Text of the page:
“He [St. Francis] shows us just how inseparable the bond is between concern for nature, justice for the poor, commitment to society, and interior peace.”
“The world is a joyful mystery to be contemplated with gladness and praise.”
“ become painfully aware, to dare to turn what is happening to the world into our own personal suffering and thus to discover what each of us can do about it.”
“...the climate is a common good.”
 “It [climate change] represents one of the principal challenges facing humanity in our day.”
“The warming caused by huge consumption of the world, especially Africa, where a rise in temperature, together with drought, has proved devastating to farmers.”
 “As the United States Bishops have said, greater attention must be given to ‘the needs of the poor, the weak, and the vulnerable in a debate often dominated by powerful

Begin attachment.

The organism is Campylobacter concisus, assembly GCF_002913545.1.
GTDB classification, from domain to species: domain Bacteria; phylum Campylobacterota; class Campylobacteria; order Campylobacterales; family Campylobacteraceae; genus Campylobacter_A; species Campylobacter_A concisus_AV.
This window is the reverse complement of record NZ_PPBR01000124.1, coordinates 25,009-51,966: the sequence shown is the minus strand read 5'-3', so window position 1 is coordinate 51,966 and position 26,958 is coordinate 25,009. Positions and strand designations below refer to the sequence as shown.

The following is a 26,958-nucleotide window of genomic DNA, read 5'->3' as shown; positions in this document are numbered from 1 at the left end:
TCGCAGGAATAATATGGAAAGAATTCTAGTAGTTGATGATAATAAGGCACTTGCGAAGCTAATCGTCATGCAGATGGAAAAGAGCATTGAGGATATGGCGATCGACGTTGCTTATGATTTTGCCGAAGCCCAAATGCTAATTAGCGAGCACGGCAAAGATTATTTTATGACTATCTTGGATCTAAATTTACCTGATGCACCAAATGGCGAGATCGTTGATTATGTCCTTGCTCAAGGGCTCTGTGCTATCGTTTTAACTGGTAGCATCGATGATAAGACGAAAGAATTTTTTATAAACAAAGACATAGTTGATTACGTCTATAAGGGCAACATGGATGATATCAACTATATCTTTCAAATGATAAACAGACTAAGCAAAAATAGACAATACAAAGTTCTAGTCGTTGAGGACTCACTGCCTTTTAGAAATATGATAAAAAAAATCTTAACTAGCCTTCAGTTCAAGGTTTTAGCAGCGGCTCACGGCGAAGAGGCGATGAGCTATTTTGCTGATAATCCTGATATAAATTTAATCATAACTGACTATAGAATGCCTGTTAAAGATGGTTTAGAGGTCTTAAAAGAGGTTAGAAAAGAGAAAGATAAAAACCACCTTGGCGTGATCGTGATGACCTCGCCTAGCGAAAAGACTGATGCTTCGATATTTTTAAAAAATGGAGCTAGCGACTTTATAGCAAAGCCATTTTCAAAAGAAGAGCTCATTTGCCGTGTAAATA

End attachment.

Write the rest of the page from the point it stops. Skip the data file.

“Still less is there room for the globalization of indifference.”
“We still lack the culture needed to confront this crisis.”
“Many people will deny doing anything wrong because distractions dull our consciousness of just how limited and finite our world really is.”
“For all of our limitations, gestures of generosity, solidarity, and care cannot but well up  within us, since we were made for love.”
“This is the way human beings contrive to feed their self-destructive vices: trying not to  see them, trying not to acknowledge them, delaying the important decision, and  pretending that nothing will happen.”
“Rather, all creatures are moving forward with us and through us towards a common point of arrival, which is God, in that transcendent fullness where the Risen Christ embraces and illuminates all things.”
“Jesus lived in full harmony with creation and others were amazed: What kind of man is  this? Even the winds and the waves obey him! (Mt 8:27)”
“A certain way of understanding human life and activity has gone awry, to the serious detriment of the world around us.”